8 Year Old Has Head Aches All the Time

Updated on April 30, 2015
L.T. asks from USAF Academy, CO
15 answers

My 8 yr old son says every single day that he doesn't feel good. When I ask him what feels bad he says with his head feels "weird" or his head hurts . He even goes go to the nurse at shool for this at least once a week. He has allergies but takes meds and his eyes have been checked and he had 20/20 vision. I really think he may just be trying to get out of things and making it up but I'm afraid if I ignore it something might happen. This has been going on for over a year and doctor has never noticed any thing wrong with mom

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answers from Washington DC on

Absolutely get him checked out ASAP and yes, do track these headaches. Unless you have other, real evidence that he tries to "get out of things" by coming up with excuses, I would not assume that these headaches are just made up. You are right to feel you should not ignore it.

Allergy medications dry you out -- they usually are all about drying up your head and throat etc. and that may be dehydrating him. Combine the fact he's on allery meds with the tendency of many kids this age to forget to drink WATER (or say they don't like water), and he may be dehydrated, even if he never, ever says he feels thirsty. If he drinks any kinds of sodas or even "healthy 100 percent fruit" juices, those all make him feel full of liquid after a relatively small amount, but he's not getting a lot of hydration out of them.

I would start getting a lot more water into him, tracking how much, tracking the frequency and time of day etc. of the headaches and I'd get in to see the doctor. Ask the doctor about blood sugar levels as well, and when to get those tested for the most accurate result. He may have low blood sugar at certain times in the day -- that is another reason to track when he feels the headaches. If they seem to happen a certain amount of time after a meal or snack, he may be having a sugar crash.

Don't wait for the doctor to "notice anything wrong" but be proactive about discussing blood sugar, his eating times and what he eats, hydration, and his current allergy meds.

2 moms found this helpful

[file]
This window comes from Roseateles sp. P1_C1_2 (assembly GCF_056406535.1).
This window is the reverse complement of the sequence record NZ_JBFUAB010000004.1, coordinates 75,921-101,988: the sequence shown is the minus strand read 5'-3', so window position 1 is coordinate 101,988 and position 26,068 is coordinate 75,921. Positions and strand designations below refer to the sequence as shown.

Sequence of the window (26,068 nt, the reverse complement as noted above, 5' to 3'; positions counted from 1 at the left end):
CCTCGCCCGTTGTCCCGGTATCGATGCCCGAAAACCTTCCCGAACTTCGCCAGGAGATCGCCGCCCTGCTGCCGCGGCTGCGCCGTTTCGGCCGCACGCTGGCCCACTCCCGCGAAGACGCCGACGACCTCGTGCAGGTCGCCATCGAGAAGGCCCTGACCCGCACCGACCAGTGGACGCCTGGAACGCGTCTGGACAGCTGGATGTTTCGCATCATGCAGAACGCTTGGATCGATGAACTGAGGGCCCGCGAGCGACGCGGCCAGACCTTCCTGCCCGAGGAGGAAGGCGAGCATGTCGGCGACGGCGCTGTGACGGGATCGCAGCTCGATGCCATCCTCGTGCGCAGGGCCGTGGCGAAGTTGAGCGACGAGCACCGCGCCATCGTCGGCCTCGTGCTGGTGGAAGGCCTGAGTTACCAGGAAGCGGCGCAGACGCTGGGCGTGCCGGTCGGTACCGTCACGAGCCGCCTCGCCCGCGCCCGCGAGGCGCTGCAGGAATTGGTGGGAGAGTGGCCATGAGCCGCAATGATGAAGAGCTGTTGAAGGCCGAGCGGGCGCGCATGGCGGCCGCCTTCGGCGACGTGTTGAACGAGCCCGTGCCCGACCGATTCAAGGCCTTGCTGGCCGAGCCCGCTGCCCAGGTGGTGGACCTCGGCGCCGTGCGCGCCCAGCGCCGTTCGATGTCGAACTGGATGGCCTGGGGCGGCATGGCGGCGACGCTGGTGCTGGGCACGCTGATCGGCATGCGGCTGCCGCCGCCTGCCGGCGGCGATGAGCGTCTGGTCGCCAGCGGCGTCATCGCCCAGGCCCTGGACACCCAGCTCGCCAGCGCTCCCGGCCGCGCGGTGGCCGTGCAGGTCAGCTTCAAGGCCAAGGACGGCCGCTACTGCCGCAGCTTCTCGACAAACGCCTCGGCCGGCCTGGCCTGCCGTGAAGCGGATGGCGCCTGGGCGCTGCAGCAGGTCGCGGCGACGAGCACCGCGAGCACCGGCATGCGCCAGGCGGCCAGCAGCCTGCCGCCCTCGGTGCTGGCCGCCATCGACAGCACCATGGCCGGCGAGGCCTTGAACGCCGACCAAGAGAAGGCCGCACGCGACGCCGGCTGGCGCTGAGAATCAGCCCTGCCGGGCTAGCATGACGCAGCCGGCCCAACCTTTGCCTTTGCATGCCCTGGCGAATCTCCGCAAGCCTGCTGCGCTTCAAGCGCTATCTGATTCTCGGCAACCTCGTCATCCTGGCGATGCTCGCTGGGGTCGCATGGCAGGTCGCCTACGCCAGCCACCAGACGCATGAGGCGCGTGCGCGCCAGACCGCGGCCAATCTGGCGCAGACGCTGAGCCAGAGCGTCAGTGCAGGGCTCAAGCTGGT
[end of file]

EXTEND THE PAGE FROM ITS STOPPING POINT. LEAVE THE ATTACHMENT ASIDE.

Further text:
answers from Los Angeles on

push for an answer. period
my parents never did a darn thing for my headaches when i was growing up and it sucked.

when i was living on my own i kept a journal. it had the weather (temp, barrometric presure, sun,rain,etc.) what i ate, my sleep schedule and headache pain scale (1barely a headache to 10 migraine) what meds i took for the headache and if it helped.
thru this journal i learned several things that trigger my headaches. (being hot and cold and back and forth a bunch, dehydration. working to hard when its warm out to name a few)
my aunt swears that carmal coloring in pepsi and coke products will give her a migraine

so keep a journal of the headaches, the foods and such and find the triggers (which may be as simple as an upcomming test)
once you know the triggers you can avoid them and have fewer headaches

2 moms found this helpful


answers from Atlanta on


Check and see if there is an upper cervical chiropractor in your area. (You can go to upspine.com and find one in your area.) I work for a chiropractor and she has never "lost" a headache case. If you need a referral get back to me and I'll try to help. Headaches are common but not normal. Chiropractic care WILL help. There are many gentle and specific techniques that your eight year old would be comfortable with. My doc is advanced certified in pediatric and prenatal care over and above her doctorate.


1 mom found this helpful


answers from Dallas on

I would keep every incident documented so you can show the Dr. the frequency.
Document EACH headache with time frequency, pain level, maybe note what the weather was like at that time
When you document, ask your son about the pain level.. you know like they do at the hospital 1-10 with 10 being worst pain ever.
Keep track of all meds that he takes and make sure he gets a lot of water.
Also keep track if any specific foods trigger it.

It is hard to know when a child is faking something. As a parent, you don't want to think they are faking and you don't want a real problem that you are not checking out either.

My daughter, around 8yrs old, went through a phase of not feeling well and I don't know where she heard this but she would say to teachers, nurse, me, anyone who would listen that... "my blood level is low and I need to get something to eat before I pass out"